Saratoga began as a frontier town and an industrial settlement before becoming an agricultural hub with many fruit orchards and vineyards. Saratoga’s bountiful fruit harvests made it a popular trading post. Glen Una was one of the largest prune ranches in the area, and the Blossom Festival started as a result of agricultural influences. Saratoga, and the valley as a whole, transformed its identity once again and Saratoga became a residential community.
The Heritage Orchard was designated as a City park in 1984 in recognition of the City's agricultural heritage. It was designated as a Heritage Landmark by the City in 1988. The Heritage Orchard is now one of the few remaining orchards in the Bay Area. It includes plum, apricot, and cherry trees. In 2020, the City Council adopted the Heritage Orchard Master Plan, which was developed by the Heritage Preservation Commission.
Community Harvest - Closed
The Community Harvest season is now closed. During the harvest season, the community is invited to collect fruit in the Saratoga Heritage Orchard as part of City-sanctioned harvest events or activities. Community Harvest Days are scheduled based on orchard and fruit conditions. Subscribe to the City newsletter to get notified when future Community Harvests are announced.
In addition to the Community Harvest, City is collaborating with Village Harvest to collect fruit from the Heritage Orchard to be donated to local food banks. In 2020, community members volunteered with Village Harvest to gather more than 6,000 pounds of fruit that was donated. Village Harvest is a nonprofit volunteer organization that works to provide food for people in need, promote sustainable use of urban resources, and preserve agricultural heritage and skills. Visit the Village Harvest website to learn more about how you can volunteer to be part of this effort.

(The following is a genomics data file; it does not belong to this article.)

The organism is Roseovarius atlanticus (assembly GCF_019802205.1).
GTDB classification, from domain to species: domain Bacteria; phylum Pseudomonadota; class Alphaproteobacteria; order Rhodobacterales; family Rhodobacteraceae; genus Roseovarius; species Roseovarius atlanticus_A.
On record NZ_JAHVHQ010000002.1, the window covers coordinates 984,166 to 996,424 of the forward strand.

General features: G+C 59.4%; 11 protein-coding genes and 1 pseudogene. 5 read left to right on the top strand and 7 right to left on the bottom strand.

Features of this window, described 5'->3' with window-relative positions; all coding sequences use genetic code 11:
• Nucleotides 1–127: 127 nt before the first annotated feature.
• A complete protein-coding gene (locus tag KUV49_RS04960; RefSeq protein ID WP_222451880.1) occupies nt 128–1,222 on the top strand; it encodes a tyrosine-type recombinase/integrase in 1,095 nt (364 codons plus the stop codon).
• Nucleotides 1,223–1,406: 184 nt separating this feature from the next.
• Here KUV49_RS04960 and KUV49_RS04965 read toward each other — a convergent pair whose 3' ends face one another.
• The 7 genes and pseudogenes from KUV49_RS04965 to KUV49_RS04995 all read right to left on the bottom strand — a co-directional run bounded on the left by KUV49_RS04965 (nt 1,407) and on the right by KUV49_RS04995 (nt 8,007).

The City works with an orchard maintenance contractor for the care of the Heritage Orchard. Some of the common maintenance practices are noted below by season.
- Perform pest management following integrated pest management practices
- Prune cherries and plums
- Plant new trees
- Manage understory
- Perform pest management
- Thin the crop to prevent limb breakage and to size up the fruit
- Harvest cherries, apricots, and prune plums
- Prune apricots
- Manage cover crop/understory
Integrated Pest Management
The Heritage Orchard is maintained using integrated pest management principles. Integrated pest management focuses on the prevention of pests through a combination of ecosystem-based techniques, such as habitat manipulation and other natural options. Fungicide and insecticide are only used in the Heritage Orchard if necessary. Additionally, only organic (OMRI approved) products are used when spraying is needed. Examples of integrated pest management practices include the planting of native, flowering shrubs that provide a habitat for predatory insects and birds that eat orchard pests.
Heritage Orchard Cover Crop
Various plants can be found below the canopy of the trees in the Heritage Orchard. The space below the tree canopy is also referred to as the understory. These plants in the understory are a cover crop that has been intentionally planted to support the health of the Heritage Orchard. The use of cover crops in orchards is very common, dating back to the Roman Empire. Cover crops eliminate the need for annual discing, prevent soil erosion, regulate moisture, attract pollinators, and provide natural weed and pest management. Additionally, the cover crop helps feeds nutrients into the soil, encouraging a healthy microbiology in the soil that helps the Heritage Orchard trees stay healthy and withstand stress throughout the year.